EXAMPLE: The story is related how Joe was dying, and he wanted to make everything right. He was at odds with Bill, who had been one of his best friends. They hadn't spoken to each other in years. Neither could even remember why they had fought in the first place. But their wrath remained against one another. However, now that he was dying and wanting to resolve the problem, Joe asked Bill to visit him. When Bill arrived, Joe told him in a feeble voice that he was afraid to go into eternity with bad feelings between them, and he wanted to make things right with his old friend. Then he did something quite unexpected, he weakly reached out for Bill's hand and said, "I forgive you. Will you forgive me?" With tears running down his cheeks Bill said he would, but just as he was leaving, Joe motioned Bill to his side one last time and whispered into his ear, "Just remember one thing Bill, if I get better, this doesn't count!" The glorious truth is that when we trust Jesus' sacrifice on the cross, we are forgiven and the restoration begins. No wrath remains. We are granted peace with God! In fact, Paul relates that our faith guarantees our peace with God!

Like I said before we are an insecure lot. We continually wait for the other shoe to drop, so-to-speak, in our lives. Everything can be just fine, but when something finally does go wrong, we declare to ourselves, “There, see, I told you it would happen!” For some it is almost a relief when something finally does go bad. We forget the biblical truth that we live in a sin-fallen world. Bad things happen to the ungodly and the godly because bad things exist! However, Paul teaches us that we do not have to live like that. We do not need to live an insecure faith. In fact, he relates that…

II. Faith gives us peace in life now (vv. 3-5, 11)!

1. Believers can enjoy the peace with God that has been achieved and the glorious future in God’s presence that awaits them in heaven with Him. But how should they react to those tough experiences of life that are often hard and difficult right now? Oddly, Paul tells us that we are to “rejoice” in our sufferings! What?! Is he crazy? The word “sufferings” is thlipsesin, meaning “afflictions, distresses, or pressures.” James had the same idea when he wrote: “Consider it pure joy, my brothers, whenever you face trials of many kinds (James 1:2).” This is more than a mere Stoic endurance of troubles. This is a spiritual glorying in afflictions because of the certainty that the end product of this chain reaction in life is “hope!” Paul teaches us that this is true “because we know that suffering produces perseverance; perseverance, character; and character, hope.” Therefore we discover that the benefits of redemption are not all in the future. Pie in the sky, when we die. Paul helps us to understand that it is not only deliverance from future wrath, but the joy and glory of the present favor and love of God, that we owe to Jesus Christ now! In fact, Paul relates that “hope does not disappoint us, because God has poured out His love into our hearts by the Holy Spirit, whom He has given us.” And the idea here is a continual thing. Daily. Moment by moment. But more than that Paul goes on to declare: “Not only is this so but we also rejoice in God through our Lord Jesus Christ, through whom we have now received reconciliation.” Faith gives us peace in life now!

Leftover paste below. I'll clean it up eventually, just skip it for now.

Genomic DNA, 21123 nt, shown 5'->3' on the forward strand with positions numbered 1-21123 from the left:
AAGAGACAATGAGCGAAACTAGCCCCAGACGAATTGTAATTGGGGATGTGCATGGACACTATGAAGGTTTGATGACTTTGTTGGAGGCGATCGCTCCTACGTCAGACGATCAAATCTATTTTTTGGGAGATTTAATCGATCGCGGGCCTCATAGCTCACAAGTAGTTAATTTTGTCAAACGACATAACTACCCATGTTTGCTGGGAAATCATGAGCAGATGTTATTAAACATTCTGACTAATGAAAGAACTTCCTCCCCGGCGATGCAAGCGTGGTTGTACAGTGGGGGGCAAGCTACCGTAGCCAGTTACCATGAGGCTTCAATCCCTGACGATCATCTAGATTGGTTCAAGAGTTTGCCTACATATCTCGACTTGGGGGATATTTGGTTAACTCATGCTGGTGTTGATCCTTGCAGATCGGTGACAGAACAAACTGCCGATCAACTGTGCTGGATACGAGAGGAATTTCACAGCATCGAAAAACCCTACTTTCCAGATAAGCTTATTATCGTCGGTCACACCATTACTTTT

EXAMPLE: Someone has said, "The rest of your life depends on the rest of your nights." Many people, though, feel like the little boy who was having trouble falling asleep. His mother had told him repeatedly to “go to sleep!” He told his mother, "My body is lying down, but my mind keeps sitting up!" If anxious thoughts keep you awake, or if you cannot seem to shake the idea you just might not measure up to the Lord’s standards, ask the Lord to quiet your heart and give you the faith to be able to relax and let Him solve the problems that disturb you. That's what David did when he was in trouble, for he wrote, "I will both lie down in peace, and sleep; for You alone, O Lord, make me dwell in safety" (Psalm 4:8). When you realize that your heavenly Father is watching over you, you can find sweet rest. During World War II, an elderly woman in England had endured the nerve-shattering bombings with amazing serenity. When asked to give the secret of her calmness amid the terror and danger, she replied, "Well, every night I say my prayers. And then I remember that God is always watching, so I go peacefully to sleep. After all, there is no need for both of us to stay awake!" Paul relates that our faith gives us peace in life now!


Faith guarantees our peace with God and faith gives us peace in life now! Do you have faith in Christ?